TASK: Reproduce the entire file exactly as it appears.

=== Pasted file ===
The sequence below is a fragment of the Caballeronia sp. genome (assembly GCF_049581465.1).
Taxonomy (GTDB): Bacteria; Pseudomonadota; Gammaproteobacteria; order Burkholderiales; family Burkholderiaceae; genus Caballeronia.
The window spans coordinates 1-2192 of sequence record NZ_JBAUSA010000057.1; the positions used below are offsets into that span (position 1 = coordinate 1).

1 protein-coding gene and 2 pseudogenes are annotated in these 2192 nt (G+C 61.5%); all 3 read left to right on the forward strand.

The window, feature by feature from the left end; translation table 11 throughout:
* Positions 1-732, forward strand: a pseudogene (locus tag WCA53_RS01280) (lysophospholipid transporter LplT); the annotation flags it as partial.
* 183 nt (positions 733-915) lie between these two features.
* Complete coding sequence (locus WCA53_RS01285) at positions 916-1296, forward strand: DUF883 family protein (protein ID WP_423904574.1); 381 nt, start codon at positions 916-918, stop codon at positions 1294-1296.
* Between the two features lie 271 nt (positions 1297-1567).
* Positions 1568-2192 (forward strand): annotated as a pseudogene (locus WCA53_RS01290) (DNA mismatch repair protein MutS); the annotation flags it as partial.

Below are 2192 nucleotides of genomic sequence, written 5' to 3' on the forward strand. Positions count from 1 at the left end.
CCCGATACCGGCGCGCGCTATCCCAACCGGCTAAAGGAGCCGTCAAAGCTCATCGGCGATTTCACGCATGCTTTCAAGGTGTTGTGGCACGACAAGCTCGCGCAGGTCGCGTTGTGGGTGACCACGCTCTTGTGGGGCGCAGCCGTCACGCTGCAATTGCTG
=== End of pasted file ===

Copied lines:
The sequence below is a fragment of the Caballeronia sp. genome (assembly GCF_049581465.1).
Taxonomy (GTDB): Bacteria; Pseudomonadota; Gammaproteobacteria; order Burkholderiales; family Burkholderiaceae; genus Caballeronia.
The window spans coordinates 1-2192 of sequence record NZ_JBAUSA010000057.1; the positions used below are offsets into that span (position 1 = coordinate 1).

1 protein-coding gene and 2 pseudogenes are annotated in these 2192 nt (G+C 61.5%); all 3 read left to right on the forward strand.

The window, feature by feature from the left end; translation table 11 throughout:
* Positions 1-732, forward strand: a pseudogene (locus tag WCA53_RS01280) (lysophospholipid transporter LplT); the annotation flags it as partial.
* 183 nt (positions 733-915) lie between these two features.
* Complete coding sequence (locus WCA53_RS01285) at positions 916-1296, forward strand: DUF883 family protein (protein ID WP_423904574.1); 381 nt, start codon at positions 916-918, stop codon at positions 1294-1296.
* Between the two features lie 271 nt (positions 1297-1567).
* Positions 1568-2192 (forward strand): annotated as a pseudogene (locus WCA53_RS01290) (DNA mismatch repair protein MutS); the annotation flags it as partial.

Below are 2192 nucleotides of genomic sequence, written 5' to 3' on the forward strand. Positions count from 1 at the left end.
CCCGATACCGGCGCGCGCTATCCCAACCGGCTAAAGGAGCCGTCAAAGCTCATCGGCGATTTCACGCATGCTTTCAAGGTGTTGTGGCACGACAAGCTCGCGCAGGTCGCGTTGTGGGTGACCACGCTCTTGTGGGGCGCAGCCGTCACGCTGCAATTGCTG